A theory is, my dictionary says, a supposition intended to explain something. In the Wall Street Journal today, Virginia Postrel offers a supposition intended to explain this:
… “The Big Bang Theory,” the CBS sitcom featuring Sheldon [a theoretical physicist] and his three almost-as-elite geeky friends, is among the most popular shows on TV. Kicking off the network’s now-dominant Thursday-night lineup, it attracts about 15 million viewers a week. Now in its fourth season, it’s the top-rated Thursday-night program among adults 18 to 49 years old and those 25 to 54.
This set of facts came to me as a surprise. Although I have let my Us Weekly subscription lapse, I still like to think I am fairly tuned into popular culture — I’m on Team Edward, I know which Taylor Swift songs are about which Jonas Brother, and I generally have an accurate understanding at any given time of whether Lindsay Lohan is or is not currently incarcerated. I occasionally watch “American Idol.” However, I have never seen “The Big Bang Theory.” In fact I had never heard of it until I happened to be in a hotel room this past August with nothing to do but to watch the Emmys, at which the show’s lead actor, Jim Parsons, received an award. That was the first I’d heard of the show and Postrel’s article is the second. In the interim I’ve never heard a friend or acquaintance mention it, even though just about everyone I know is 25 to 54.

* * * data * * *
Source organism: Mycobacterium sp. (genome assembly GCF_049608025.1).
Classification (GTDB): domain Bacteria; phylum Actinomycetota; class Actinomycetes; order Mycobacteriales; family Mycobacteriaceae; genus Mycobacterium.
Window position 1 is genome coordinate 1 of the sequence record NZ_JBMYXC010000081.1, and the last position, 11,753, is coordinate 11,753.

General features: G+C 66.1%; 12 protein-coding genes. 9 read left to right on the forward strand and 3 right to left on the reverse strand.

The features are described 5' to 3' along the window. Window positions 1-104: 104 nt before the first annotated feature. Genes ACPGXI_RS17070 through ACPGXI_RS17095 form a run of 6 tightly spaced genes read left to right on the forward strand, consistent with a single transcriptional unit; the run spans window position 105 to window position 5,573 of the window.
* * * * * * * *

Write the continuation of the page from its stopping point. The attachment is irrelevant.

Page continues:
Postrel’s theory for explaining the show’s popularity strikes me as fairly overwrought. It involves “overlapping subcultures” and “the wisdom of geek culture,” “a welcome alternative to the cultural politics of elitism and populism.” A program that combines dinners at the Cheesecake Factory with fighting robots does not sound, to me, like a program whose popularity needs that much explanation. Delightful though the program sounds, however, I’ll have to continue in my ignorance of it, at least in the near term, as CBS doesn’t seem to make its shows available via Hulu or Netflix Watch Instantly and nor do episodes seem to be available for purchase on iTunes. No wonder I had never heard of this show. The thing I’d like a theory to explain, then, is who are the 15 million people who still watch television via television? Or can it be that my TV-free apartment is an overlapping subculture of one?